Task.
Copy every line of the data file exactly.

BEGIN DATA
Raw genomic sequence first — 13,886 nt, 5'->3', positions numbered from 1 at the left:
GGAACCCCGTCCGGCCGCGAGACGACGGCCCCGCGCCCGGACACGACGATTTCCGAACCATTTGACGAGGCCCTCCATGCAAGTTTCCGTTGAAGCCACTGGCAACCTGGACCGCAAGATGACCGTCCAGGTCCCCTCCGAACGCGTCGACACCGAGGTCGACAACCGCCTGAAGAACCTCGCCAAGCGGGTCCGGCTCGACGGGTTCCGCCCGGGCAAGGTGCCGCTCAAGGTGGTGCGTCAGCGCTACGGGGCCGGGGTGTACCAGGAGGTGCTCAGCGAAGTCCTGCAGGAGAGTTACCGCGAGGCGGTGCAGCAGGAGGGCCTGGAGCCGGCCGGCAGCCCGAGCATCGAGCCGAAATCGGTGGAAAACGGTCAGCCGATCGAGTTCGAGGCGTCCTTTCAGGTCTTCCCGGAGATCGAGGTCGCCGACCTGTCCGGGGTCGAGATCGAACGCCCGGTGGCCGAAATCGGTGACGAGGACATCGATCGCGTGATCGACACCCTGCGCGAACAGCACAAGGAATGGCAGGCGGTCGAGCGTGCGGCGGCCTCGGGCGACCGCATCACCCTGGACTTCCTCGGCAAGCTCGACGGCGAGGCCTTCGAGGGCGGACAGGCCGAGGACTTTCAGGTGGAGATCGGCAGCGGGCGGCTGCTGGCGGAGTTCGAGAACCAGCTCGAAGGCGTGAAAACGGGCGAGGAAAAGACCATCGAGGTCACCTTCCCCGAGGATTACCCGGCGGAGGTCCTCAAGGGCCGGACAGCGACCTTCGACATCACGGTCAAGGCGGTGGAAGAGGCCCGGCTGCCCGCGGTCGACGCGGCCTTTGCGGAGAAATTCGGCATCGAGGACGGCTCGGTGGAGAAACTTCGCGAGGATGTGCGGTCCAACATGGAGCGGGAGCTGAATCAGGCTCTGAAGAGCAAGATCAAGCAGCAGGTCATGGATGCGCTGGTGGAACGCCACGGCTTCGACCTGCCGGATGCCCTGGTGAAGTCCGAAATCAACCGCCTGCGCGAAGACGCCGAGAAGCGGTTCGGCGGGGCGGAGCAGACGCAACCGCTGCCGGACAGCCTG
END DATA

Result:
Raw genomic sequence first — 13,886 nt, 5'->3', positions numbered from 1 at the left:
GGAACCCCGTCCGGCCGCGAGACGACGGCCCCGCGCCCGGACACGACGATTTCCGAACCATTTGACGAGGCCCTCCATGCAAGTTTCCGTTGAAGCCACTGGCAACCTGGACCGCAAGATGACCGTCCAGGTCCCCTCCGAACGCGTCGACACCGAGGTCGACAACCGCCTGAAGAACCTCGCCAAGCGGGTCCGGCTCGACGGGTTCCGCCCGGGCAAGGTGCCGCTCAAGGTGGTGCGTCAGCGCTACGGGGCCGGGGTGTACCAGGAGGTGCTCAGCGAAGTCCTGCAGGAGAGTTACCGCGAGGCGGTGCAGCAGGAGGGCCTGGAGCCGGCCGGCAGCCCGAGCATCGAGCCGAAATCGGTGGAAAACGGTCAGCCGATCGAGTTCGAGGCGTCCTTTCAGGTCTTCCCGGAGATCGAGGTCGCCGACCTGTCCGGGGTCGAGATCGAACGCCCGGTGGCCGAAATCGGTGACGAGGACATCGATCGCGTGATCGACACCCTGCGCGAACAGCACAAGGAATGGCAGGCGGTCGAGCGTGCGGCGGCCTCGGGCGACCGCATCACCCTGGACTTCCTCGGCAAGCTCGACGGCGAGGCCTTCGAGGGCGGACAGGCCGAGGACTTTCAGGTGGAGATCGGCAGCGGGCGGCTGCTGGCGGAGTTCGAGAACCAGCTCGAAGGCGTGAAAACGGGCGAGGAAAAGACCATCGAGGTCACCTTCCCCGAGGATTACCCGGCGGAGGTCCTCAAGGGCCGGACAGCGACCTTCGACATCACGGTCAAGGCGGTGGAAGAGGCCCGGCTGCCCGCGGTCGACGCGGCCTTTGCGGAGAAATTCGGCATCGAGGACGGCTCGGTGGAGAAACTTCGCGAGGATGTGCGGTCCAACATGGAGCGGGAGCTGAATCAGGCTCTGAAGAGCAAGATCAAGCAGCAGGTCATGGATGCGCTGGTGGAACGCCACGGCTTCGACCTGCCGGATGCCCTGGTGAAGTCCGAAATCAACCGCCTGCGCGAAGACGCCGAGAAGCGGTTCGGCGGGGCGGAGCAGACGCAACCGCTGCCGGACAGCCTG